Playing With Other People’s Memories!

This week I took on a new commission.  I spent a happy hour in my studio  with the customer.  We poured over the architects drawings of a beautiful looking Arts and Crafts style house which, in all probability, I will never see;  We discussed maps of the area where the house was built in order to get a feel for the place and to understand it from her point of view and then I started work on a test piece to explore the possibilities which she is hopeful that I can achieve.  I began by examining samples of the subsoil for stickiness and lime – stickiness is a good sign as it indicates a high proportion of clay in the soil whereas lime is a nightmare  because it decomposes in the kiln and then later on it very slowly and subversively destroys the ceramics made with it.  Fortunately there does not seem to be any in this sample.

Lime can be a nightmare – slowly and insidiously destroying a piece at a later date, as the pitting on the far side of this vessel demonstrates!

It is a funny feeling working with somebody else’s special memories.  On one level it makes me feel quite excited.  I love the idea of creating a piece which has real meaning to someone else and yet, at the same time, there is a massive sense of responsibility!  The clay can speak for itself.  The colours and contours which appear as I work can only tell of the landscape from whence they came.  So long as I relax and just let it guide me, the vessel should tell of the place which is so important to my customer.  The anxiety on my part is that I am playing with someone else’s memories.  Knowing how important my own memories are, I really appreciate the trust that this lady is putting in me to work with hers.  She has images in her head which I can never be party to and yet, somehow, the finished vessel must give sufficient of a hint to these pictures that it sparks a sense of well being in her and in the person for whom this vessel is a gift.  I am really looking forward to working on this vessel but a cannot claim for one minute that the project is worry-free.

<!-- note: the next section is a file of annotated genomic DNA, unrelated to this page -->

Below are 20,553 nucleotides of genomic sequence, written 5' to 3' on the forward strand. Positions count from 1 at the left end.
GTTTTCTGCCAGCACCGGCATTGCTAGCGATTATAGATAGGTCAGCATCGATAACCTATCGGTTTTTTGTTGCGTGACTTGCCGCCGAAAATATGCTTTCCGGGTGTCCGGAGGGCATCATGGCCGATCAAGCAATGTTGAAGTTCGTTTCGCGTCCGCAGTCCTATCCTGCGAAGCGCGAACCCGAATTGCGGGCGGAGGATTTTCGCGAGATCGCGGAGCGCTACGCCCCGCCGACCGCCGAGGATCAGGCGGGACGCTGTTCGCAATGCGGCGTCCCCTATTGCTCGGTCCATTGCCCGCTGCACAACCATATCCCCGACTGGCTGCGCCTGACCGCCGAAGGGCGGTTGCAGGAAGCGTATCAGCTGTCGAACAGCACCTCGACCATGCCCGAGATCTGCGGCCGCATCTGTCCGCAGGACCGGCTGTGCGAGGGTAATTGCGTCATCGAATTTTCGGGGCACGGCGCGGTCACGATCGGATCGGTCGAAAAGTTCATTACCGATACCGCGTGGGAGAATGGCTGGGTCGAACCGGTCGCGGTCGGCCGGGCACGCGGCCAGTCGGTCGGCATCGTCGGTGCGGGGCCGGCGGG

Even if I were to travel to the area the images in my head would not be those of my customer.

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